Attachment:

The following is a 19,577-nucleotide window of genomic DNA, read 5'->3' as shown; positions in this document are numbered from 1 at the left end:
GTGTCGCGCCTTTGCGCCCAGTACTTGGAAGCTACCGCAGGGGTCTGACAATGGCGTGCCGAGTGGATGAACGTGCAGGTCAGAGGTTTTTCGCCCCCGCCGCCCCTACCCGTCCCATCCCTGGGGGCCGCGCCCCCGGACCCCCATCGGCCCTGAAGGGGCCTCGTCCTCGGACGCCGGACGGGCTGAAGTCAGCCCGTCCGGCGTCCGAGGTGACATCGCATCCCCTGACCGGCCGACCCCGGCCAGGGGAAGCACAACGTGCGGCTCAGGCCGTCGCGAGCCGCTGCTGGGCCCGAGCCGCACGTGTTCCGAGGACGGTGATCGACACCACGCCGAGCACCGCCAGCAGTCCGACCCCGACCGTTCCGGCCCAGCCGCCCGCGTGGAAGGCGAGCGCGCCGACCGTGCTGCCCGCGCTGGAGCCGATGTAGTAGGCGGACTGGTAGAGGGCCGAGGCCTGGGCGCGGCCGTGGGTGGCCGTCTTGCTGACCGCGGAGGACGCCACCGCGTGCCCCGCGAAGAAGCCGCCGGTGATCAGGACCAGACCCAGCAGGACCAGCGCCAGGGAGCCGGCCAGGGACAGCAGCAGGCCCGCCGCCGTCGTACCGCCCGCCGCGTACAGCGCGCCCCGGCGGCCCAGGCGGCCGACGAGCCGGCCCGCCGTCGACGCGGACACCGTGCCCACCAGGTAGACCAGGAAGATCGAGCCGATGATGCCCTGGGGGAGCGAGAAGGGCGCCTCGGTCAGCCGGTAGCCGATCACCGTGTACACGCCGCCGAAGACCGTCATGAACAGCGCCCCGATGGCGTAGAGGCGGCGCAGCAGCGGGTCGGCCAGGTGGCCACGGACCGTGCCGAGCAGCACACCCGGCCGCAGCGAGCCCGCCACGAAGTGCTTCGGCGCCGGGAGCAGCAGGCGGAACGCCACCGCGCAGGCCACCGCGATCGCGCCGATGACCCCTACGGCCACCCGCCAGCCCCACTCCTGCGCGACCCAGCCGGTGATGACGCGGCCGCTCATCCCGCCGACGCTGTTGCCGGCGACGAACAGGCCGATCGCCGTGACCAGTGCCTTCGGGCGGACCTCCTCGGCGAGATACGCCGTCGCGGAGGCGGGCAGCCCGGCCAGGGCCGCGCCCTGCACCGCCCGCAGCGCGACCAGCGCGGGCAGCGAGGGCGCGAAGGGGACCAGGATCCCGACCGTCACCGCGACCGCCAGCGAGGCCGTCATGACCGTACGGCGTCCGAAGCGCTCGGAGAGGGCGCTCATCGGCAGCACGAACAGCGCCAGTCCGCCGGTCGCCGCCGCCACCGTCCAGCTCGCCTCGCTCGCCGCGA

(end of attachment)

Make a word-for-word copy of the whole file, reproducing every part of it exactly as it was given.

The following is a 19,577-nucleotide window of genomic DNA, read 5'->3' as shown; positions in this document are numbered from 1 at the left end:
GTGTCGCGCCTTTGCGCCCAGTACTTGGAAGCTACCGCAGGGGTCTGACAATGGCGTGCCGAGTGGATGAACGTGCAGGTCAGAGGTTTTTCGCCCCCGCCGCCCCTACCCGTCCCATCCCTGGGGGCCGCGCCCCCGGACCCCCATCGGCCCTGAAGGGGCCTCGTCCTCGGACGCCGGACGGGCTGAAGTCAGCCCGTCCGGCGTCCGAGGTGACATCGCATCCCCTGACCGGCCGACCCCGGCCAGGGGAAGCACAACGTGCGGCTCAGGCCGTCGCGAGCCGCTGCTGGGCCCGAGCCGCACGTGTTCCGAGGACGGTGATCGACACCACGCCGAGCACCGCCAGCAGTCCGACCCCGACCGTTCCGGCCCAGCCGCCCGCGTGGAAGGCGAGCGCGCCGACCGTGCTGCCCGCGCTGGAGCCGATGTAGTAGGCGGACTGGTAGAGGGCCGAGGCCTGGGCGCGGCCGTGGGTGGCCGTCTTGCTGACCGCGGAGGACGCCACCGCGTGCCCCGCGAAGAAGCCGCCGGTGATCAGGACCAGACCCAGCAGGACCAGCGCCAGGGAGCCGGCCAGGGACAGCAGCAGGCCCGCCGCCGTCGTACCGCCCGCCGCGTACAGCGCGCCCCGGCGGCCCAGGCGGCCGACGAGCCGGCCCGCCGTCGACGCGGACACCGTGCCCACCAGGTAGACCAGGAAGATCGAGCCGATGATGCCCTGGGGGAGCGAGAAGGGCGCCTCGGTCAGCCGGTAGCCGATCACCGTGTACACGCCGCCGAAGACCGTCATGAACAGCGCCCCGATGGCGTAGAGGCGGCGCAGCAGCGGGTCGGCCAGGTGGCCACGGACCGTGCCGAGCAGCACACCCGGCCGCAGCGAGCCCGCCACGAAGTGCTTCGGCGCCGGGAGCAGCAGGCGGAACGCCACCGCGCAGGCCACCGCGATCGCGCCGATGACCCCTACGGCCACCCGCCAGCCCCACTCCTGCGCGACCCAGCCGGTGATGACGCGGCCGCTCATCCCGCCGACGCTGTTGCCGGCGACGAACAGGCCGATCGCCGTGACCAGTGCCTTCGGGCGGACCTCCTCGGCGAGATACGCCGTCGCGGAGGCGGGCAGCCCGGCCAGGGCCGCGCCCTGCACCGCCCGCAGCGCGACCAGCGCGGGCAGCGAGGGCGCGAAGGGGACCAGGATCCCGACCGTCACCGCGACCGCCAGCGAGGCCGTCATGACCGTACGGCGTCCGAAGCGCTCGGAGAGGGCGCTCATCGGCAGCACGAACAGCGCCAGTCCGCCGGTCGCCGCCGCCACCGTCCAGCTCGCCTCGCTCGCCGCGA